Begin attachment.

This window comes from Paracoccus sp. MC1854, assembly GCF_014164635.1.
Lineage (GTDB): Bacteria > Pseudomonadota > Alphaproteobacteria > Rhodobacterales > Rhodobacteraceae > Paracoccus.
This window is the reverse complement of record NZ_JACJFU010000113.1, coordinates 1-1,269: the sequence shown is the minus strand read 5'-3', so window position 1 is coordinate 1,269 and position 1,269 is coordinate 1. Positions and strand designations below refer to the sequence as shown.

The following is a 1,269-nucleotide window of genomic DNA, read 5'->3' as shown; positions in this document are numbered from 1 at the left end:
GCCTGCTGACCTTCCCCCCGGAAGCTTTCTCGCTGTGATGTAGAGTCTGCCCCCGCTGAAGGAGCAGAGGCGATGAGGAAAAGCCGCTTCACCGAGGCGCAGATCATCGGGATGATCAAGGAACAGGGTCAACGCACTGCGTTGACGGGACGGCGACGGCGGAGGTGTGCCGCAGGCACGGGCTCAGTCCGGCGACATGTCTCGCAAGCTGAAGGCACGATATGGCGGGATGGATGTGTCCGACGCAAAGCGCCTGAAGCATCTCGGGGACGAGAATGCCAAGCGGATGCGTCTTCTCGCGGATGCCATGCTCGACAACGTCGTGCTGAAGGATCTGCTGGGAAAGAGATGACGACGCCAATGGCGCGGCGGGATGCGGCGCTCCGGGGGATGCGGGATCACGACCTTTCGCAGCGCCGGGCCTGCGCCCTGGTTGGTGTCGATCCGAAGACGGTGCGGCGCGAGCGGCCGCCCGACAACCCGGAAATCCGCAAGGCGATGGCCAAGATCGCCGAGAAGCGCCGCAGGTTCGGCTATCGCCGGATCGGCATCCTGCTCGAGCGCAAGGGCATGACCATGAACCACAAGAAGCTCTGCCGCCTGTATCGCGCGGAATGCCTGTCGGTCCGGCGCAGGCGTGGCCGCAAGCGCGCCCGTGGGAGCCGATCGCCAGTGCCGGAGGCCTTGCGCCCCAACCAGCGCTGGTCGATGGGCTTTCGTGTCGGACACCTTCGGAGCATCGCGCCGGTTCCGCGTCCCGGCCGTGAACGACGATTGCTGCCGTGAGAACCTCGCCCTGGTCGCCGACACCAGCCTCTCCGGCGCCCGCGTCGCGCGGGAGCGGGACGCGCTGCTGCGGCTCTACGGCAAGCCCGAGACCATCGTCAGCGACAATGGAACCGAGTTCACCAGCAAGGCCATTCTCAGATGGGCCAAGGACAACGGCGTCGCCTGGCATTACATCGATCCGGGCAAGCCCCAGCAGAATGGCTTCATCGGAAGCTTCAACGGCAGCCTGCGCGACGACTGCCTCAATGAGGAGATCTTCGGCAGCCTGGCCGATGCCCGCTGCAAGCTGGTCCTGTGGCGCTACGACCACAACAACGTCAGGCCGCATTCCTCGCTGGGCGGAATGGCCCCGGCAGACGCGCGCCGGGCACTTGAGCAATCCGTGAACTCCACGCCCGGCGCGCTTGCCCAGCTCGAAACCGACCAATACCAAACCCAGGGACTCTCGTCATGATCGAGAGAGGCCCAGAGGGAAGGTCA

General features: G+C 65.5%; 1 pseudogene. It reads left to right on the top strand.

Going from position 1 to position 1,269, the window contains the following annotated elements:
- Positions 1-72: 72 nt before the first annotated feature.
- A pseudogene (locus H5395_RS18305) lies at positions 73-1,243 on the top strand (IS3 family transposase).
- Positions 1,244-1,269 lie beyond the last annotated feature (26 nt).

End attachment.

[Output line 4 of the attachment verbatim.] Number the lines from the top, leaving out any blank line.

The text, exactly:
The following is a 1,269-nucleotide window of genomic DNA, read 5'->3' as shown; positions in this document are numbered from 1 at the left end: